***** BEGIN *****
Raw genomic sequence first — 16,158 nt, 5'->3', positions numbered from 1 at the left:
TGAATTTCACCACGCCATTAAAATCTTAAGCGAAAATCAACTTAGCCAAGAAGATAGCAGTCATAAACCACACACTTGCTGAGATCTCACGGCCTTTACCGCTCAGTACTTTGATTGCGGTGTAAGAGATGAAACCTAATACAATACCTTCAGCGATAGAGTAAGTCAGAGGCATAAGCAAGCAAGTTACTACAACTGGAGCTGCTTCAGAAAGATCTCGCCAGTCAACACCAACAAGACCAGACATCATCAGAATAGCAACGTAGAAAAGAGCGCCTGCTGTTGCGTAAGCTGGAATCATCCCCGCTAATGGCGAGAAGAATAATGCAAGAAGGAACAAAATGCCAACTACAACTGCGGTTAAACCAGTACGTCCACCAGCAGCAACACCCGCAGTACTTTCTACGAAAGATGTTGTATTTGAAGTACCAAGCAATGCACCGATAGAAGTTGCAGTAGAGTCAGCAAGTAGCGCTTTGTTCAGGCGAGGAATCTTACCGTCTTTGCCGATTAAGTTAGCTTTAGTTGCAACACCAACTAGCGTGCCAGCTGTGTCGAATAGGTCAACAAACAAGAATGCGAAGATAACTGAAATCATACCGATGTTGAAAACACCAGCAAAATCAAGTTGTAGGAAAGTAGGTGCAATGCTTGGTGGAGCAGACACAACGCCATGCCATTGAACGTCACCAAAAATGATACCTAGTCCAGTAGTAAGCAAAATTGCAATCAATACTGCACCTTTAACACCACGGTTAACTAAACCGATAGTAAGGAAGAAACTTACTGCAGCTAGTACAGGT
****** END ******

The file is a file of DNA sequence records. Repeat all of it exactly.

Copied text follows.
Raw genomic sequence first — 16,158 nt, 5'->3', positions numbered from 1 at the left:
TGAATTTCACCACGCCATTAAAATCTTAAGCGAAAATCAACTTAGCCAAGAAGATAGCAGTCATAAACCACACACTTGCTGAGATCTCACGGCCTTTACCGCTCAGTACTTTGATTGCGGTGTAAGAGATGAAACCTAATACAATACCTTCAGCGATAGAGTAAGTCAGAGGCATAAGCAAGCAAGTTACTACAACTGGAGCTGCTTCAGAAAGATCTCGCCAGTCAACACCAACAAGACCAGACATCATCAGAATAGCAACGTAGAAAAGAGCGCCTGCTGTTGCGTAAGCTGGAATCATCCCCGCTAATGGCGAGAAGAATAATGCAAGAAGGAACAAAATGCCAACTACAACTGCGGTTAAACCAGTACGTCCACCAGCAGCAACACCCGCAGTACTTTCTACGAAAGATGTTGTATTTGAAGTACCAAGCAATGCACCGATAGAAGTTGCAGTAGAGTCAGCAAGTAGCGCTTTGTTCAGGCGAGGAATCTTACCGTCTTTGCCGATTAAGTTAGCTTTAGTTGCAACACCAACTAGCGTGCCAGCTGTGTCGAATAGGTCAACAAACAAGAATGCGAAGATAACTGAAATCATACCGATGTTGAAAACACCAGCAAAATCAAGTTGTAGGAAAGTAGGTGCAATGCTTGGTGGAGCAGACACAACGCCATGCCATTGAACGTCACCAAAAATGATACCTAGTCCAGTAGTAAGCAAAATTGCAATCAATACTGCACCTTTAACACCACGGTTAACTAAACCGATAGTAAGGAAGAAACTTACTGCAGCTAGTACAGGT